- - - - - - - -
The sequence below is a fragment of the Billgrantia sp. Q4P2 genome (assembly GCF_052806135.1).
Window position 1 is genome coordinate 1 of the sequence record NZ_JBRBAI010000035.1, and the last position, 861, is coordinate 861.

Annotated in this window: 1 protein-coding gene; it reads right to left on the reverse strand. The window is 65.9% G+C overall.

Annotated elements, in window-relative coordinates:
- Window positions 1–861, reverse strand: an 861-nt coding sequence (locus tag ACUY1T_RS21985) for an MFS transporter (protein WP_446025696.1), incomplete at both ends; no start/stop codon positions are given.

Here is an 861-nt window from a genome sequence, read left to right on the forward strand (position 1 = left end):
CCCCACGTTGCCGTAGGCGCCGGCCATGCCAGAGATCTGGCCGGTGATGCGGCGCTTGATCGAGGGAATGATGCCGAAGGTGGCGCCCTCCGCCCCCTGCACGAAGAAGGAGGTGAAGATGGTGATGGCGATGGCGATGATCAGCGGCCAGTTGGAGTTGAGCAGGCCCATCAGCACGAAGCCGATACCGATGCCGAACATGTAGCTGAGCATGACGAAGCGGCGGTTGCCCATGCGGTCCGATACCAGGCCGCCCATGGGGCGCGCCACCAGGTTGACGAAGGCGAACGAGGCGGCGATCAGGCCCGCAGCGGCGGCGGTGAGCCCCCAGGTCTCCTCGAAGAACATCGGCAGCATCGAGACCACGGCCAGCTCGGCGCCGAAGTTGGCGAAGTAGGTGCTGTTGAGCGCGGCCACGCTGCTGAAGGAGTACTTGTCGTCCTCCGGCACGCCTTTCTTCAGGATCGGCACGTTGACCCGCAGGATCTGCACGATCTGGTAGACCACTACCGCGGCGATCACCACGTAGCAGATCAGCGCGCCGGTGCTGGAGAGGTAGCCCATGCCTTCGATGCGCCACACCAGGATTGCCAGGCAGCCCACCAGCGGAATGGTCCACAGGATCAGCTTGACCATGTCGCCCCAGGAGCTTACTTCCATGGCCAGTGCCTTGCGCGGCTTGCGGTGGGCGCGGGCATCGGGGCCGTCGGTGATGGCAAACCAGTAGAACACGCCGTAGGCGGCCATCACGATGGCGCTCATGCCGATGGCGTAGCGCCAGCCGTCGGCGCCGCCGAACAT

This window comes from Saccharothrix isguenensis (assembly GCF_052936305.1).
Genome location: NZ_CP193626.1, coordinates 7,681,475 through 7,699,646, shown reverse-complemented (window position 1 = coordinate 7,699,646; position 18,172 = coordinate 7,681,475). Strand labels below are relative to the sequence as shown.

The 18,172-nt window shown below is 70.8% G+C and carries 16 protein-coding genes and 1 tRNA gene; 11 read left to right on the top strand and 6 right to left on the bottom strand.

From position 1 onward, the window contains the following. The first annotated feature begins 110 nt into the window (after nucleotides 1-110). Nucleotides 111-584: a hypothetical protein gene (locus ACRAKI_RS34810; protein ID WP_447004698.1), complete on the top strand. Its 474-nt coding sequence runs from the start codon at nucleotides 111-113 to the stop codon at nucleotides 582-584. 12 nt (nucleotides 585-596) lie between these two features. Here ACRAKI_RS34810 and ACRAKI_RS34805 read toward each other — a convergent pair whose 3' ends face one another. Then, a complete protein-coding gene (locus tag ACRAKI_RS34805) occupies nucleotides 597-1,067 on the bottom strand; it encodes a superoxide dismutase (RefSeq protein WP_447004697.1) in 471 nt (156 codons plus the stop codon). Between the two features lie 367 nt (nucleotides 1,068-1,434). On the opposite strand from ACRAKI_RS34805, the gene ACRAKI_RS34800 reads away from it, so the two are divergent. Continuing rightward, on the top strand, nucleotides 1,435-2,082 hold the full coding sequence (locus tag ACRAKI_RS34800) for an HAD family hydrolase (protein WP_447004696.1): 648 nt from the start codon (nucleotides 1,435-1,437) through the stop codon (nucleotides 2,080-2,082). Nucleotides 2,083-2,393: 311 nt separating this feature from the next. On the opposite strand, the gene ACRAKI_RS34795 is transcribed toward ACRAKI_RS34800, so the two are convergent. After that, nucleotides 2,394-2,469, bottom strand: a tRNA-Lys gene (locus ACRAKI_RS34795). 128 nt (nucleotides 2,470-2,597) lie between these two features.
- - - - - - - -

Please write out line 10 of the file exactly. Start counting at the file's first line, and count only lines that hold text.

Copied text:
The 18,172-nt window shown below is 70.8% G+C and carries 16 protein-coding genes and 1 tRNA gene; 11 read left to right on the top strand and 6 right to left on the bottom strand.